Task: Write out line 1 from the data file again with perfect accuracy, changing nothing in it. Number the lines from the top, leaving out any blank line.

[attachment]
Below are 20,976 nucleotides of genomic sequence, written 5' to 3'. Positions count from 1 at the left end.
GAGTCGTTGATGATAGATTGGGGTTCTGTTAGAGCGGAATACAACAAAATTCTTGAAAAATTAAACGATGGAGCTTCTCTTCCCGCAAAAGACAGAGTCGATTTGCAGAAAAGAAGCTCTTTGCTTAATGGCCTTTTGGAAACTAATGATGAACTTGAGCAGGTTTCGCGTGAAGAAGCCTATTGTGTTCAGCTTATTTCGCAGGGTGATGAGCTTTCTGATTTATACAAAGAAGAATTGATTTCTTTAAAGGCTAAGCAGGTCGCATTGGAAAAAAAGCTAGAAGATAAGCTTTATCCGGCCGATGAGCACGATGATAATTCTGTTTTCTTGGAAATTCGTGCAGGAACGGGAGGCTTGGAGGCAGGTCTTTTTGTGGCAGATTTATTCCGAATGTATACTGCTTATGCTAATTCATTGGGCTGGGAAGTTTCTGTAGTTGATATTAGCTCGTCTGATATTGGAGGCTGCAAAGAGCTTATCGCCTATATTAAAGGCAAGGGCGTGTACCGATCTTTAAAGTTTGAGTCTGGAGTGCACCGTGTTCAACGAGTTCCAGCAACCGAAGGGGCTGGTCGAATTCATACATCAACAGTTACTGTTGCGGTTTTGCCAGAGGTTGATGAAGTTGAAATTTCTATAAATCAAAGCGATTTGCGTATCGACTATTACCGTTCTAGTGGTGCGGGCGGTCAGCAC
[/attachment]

Below are 20,976 nucleotides of genomic sequence, written 5' to 3'. Positions count from 1 at the left end.